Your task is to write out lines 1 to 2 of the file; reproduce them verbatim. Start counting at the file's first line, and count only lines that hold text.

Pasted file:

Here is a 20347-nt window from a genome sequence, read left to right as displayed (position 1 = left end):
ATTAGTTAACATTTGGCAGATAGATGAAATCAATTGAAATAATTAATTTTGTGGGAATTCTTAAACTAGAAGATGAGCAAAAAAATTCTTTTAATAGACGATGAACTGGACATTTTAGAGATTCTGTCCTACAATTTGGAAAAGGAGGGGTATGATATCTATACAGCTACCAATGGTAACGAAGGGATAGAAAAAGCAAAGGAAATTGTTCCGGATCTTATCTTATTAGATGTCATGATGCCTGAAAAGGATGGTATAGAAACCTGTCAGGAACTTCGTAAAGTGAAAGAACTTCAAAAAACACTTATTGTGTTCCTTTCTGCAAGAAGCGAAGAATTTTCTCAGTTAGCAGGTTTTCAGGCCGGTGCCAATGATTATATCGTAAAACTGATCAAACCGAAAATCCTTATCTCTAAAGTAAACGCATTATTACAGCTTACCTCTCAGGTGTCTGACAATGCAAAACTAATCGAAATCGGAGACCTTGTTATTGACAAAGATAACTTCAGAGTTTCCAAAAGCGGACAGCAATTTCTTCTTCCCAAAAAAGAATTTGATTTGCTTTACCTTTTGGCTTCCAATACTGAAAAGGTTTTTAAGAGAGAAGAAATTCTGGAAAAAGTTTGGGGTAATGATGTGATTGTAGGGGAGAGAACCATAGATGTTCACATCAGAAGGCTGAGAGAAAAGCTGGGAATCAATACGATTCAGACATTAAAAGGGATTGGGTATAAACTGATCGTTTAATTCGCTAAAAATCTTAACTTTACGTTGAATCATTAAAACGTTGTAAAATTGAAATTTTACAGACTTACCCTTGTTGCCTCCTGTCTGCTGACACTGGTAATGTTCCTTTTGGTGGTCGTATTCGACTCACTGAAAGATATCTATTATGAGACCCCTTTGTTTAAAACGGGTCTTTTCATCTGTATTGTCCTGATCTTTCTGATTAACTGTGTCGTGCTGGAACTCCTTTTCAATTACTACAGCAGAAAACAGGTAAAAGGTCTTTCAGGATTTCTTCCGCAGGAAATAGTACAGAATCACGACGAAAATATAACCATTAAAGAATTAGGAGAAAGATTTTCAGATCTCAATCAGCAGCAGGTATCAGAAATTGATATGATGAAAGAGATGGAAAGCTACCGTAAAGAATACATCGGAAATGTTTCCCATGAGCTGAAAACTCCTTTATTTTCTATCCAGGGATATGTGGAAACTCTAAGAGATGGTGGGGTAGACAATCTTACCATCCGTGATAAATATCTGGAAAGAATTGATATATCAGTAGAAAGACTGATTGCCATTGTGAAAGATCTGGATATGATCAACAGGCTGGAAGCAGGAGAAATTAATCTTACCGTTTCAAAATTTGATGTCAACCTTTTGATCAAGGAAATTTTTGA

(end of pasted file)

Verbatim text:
Here is a 20347-nt window from a genome sequence, read left to right as displayed (position 1 = left end):
ATTAGTTAACATTTGGCAGATAGATGAAATCAATTGAAATAATTAATTTTGTGGGAATTCTTAAACTAGAAGATGAGCAAAAAAATTCTTTTAATAGACGATGAACTGGACATTTTAGAGATTCTGTCCTACAATTTGGAAAAGGAGGGGTATGATATCTATACAGCTACCAATGGTAACGAAGGGATAGAAAAAGCAAAGGAAATTGTTCCGGATCTTATCTTATTAGATGTCATGATGCCTGAAAAGGATGGTATAGAAACCTGTCAGGAACTTCGTAAAGTGAAAGAACTTCAAAAAACACTTATTGTGTTCCTTTCTGCAAGAAGCGAAGAATTTTCTCAGTTAGCAGGTTTTCAGGCCGGTGCCAATGATTATATCGTAAAACTGATCAAACCGAAAATCCTTATCTCTAAAGTAAACGCATTATTACAGCTTACCTCTCAGGTGTCTGACAATGCAAAACTAATCGAAATCGGAGACCTTGTTATTGACAAAGATAACTTCAGAGTTTCCAAAAGCGGACAGCAATTTCTTCTTCCCAAAAAAGAATTTGATTTGCTTTACCTTTTGGCTTCCAATACTGAAAAGGTTTTTAAGAGAGAAGAAATTCTGGAAAAAGTTTGGGGTAATGATGTGATTGTAGGGGAGAGAACCATAGATGTTCACATCAGAAGGCTGAGAGAAAAGCTGGGAATCAATACGATTCAGACATTAAAAGGGATTGGGTATAAACTGATCGTTTAATTCGCTAAAAATCTTAACTTTACGTTGAATCATTAAAACGTTGTAAAATTGAAATTTTACAGACTTACCCTTGTTGCCTCCTGTCTGCTGACACTGGTAATGTTCCTTTTGGTGGTCGTATTCGACTCACTGAAAGATATCTATTATGAGACCCCTTTGTTTAAAACGGGTCTTTTCATCTGTATTGTCCTGATCTTTCTGATTAACTGTGTCGTGCTGGAACTCCTTTTCAATTACTACAGCAGAAAACAGGTAAAAGGTCTTTCAGGATTTCTTCCGCAGGAAATAGTACAGAATCACGACGAAAATATAACCATTAAAGAATTAGGAGAAAGATTTTCAGATCTCAATCAGCAGCAGGTATCAGAAATTGATATGATGAAAGAGATGGAAAGCTACCGTAAAGAATACATCGGAAATGTTTCCCATGAGCTGAAAACTCCTTTATTTTCTATCCAGGGATATGTGGAAACTCTAAGAGATGGTGGGGTAGACAATCTTACCATCCGTGATAAATATCTGGAAAGAATTGATATATCAGTAGAAAGACTGATTGCCATTGTGAAAGATCTGGATATGATCAACAGGCTGGAAGCAGGAGAAATTAATCTTACCGTTTCAAAATTTGATGTCAACCTTTTGATCAAGGAAATTTTTGA